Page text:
Outsiders Looking In
Yitro is one of the most enigmatic of all of the personages that appear in
the Torah. There are many Yitros in Yitro’s life and perhaps this is the
reason that the rabbis taught us that he possessed seven different names.
Each name perhaps represented a different Yitro at a different point of
his life. We meet him at the crossroads of his life’s choices and beliefs.
On one hand he is a priest or former priest of paganism in Midian. He has
experimented with every form of religion in the world before coming to the
faith of monotheism. He is influenced undoubtedly by his unexpected son-in-
law, Moshe. But he is also greatly influenced by the Exodus from Egypt and
the visible and impressive miracles that accompanied this event.
But there is also an inner conviction that moves him and makes him a
monotheistic believer. He states: “Now I know that the Lord is God for He
has avenged Himself on the Egyptians in the manner that they intended to
destroy the Jews.” The Egyptians drowned Jewish children in the Nile and
they were therefore drowned themselves at Yam Suf. Thus Yitro is impressed
not only by the miracle of the destruction of the Egyptian oppressor but
by the manner and method of destruction that the miracle exhibited itself.
It is the measure for measure method of punishment that truly fascinates
him and leads him to abandon his home and background to join Israel in the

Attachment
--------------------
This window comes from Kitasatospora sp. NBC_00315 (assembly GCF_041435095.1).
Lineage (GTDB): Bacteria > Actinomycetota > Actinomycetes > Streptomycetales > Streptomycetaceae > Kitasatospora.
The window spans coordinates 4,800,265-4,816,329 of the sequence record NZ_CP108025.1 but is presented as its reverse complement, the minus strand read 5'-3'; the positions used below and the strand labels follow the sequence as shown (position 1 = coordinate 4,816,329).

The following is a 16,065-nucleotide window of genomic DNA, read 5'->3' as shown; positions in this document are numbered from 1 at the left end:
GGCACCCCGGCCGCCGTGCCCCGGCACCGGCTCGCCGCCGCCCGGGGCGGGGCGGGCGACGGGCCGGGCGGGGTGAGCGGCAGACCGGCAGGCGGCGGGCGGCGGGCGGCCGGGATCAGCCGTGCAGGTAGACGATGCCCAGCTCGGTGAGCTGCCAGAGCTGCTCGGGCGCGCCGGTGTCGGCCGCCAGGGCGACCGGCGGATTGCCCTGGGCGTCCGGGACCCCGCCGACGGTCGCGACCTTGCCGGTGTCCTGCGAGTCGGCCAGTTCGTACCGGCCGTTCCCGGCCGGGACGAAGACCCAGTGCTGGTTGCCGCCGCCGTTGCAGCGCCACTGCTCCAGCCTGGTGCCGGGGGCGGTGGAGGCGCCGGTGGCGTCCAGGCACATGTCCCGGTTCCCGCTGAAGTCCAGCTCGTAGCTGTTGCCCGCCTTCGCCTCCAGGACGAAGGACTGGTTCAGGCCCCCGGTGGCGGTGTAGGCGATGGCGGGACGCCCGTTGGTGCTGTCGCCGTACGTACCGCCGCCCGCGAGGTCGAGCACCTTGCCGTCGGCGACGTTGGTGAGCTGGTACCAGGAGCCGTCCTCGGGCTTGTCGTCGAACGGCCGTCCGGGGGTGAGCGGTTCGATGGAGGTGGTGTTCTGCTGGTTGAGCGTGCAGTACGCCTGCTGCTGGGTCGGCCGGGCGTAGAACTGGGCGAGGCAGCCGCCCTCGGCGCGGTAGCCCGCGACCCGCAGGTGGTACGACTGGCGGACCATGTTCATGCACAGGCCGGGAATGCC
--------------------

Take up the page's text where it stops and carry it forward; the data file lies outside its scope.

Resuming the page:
desert. Having arrived at his new beliefs by judicial and rational
analysis, Yitro then applies that same method in advising his son-in-law
Moshe as to the formulation and efficient operation of the Jewish judicial
system in the desert. He is consistent in his analytical approach to
matters. Perhaps that is why he was so positively influenced by the
measure for measure punishment of the Pharaoh and his Egyptian hordes.
Yitro is the ultimate “outsider” looking in to see Torah and the Jewish
people. Many times the “outsider” sees things more clearly than
the “insider” in a society does. In Yiddish there is an expression that a
temporary guest sees for a mile. (I know that this lost something in
translation but you get the gist of it.) The Jewish people, especially in
our religious world, live a somewhat insular existence. Due to this, many
times we are unable to see what otherwise can be plain to others.
The example of Yitro encourages us to give respect to the insights
of “outsiders” in our community. Oftentimes they come from different
backgrounds and have fought their way through many false beliefs to arrive
at Torah and the observance of mitzvoth. Their views and experiences
should be important to us. The tendency to force the “outsiders” to become
exactly like the “insiders” is eventually counterproductive to both
groups. Yitro never becomes Moshe but Moshe and Israel benefit from
Yitro’s judgment and advice. We can all benefit from insights, advice and
good wishes from our own “outsiders.”
Rabbi Berel Wein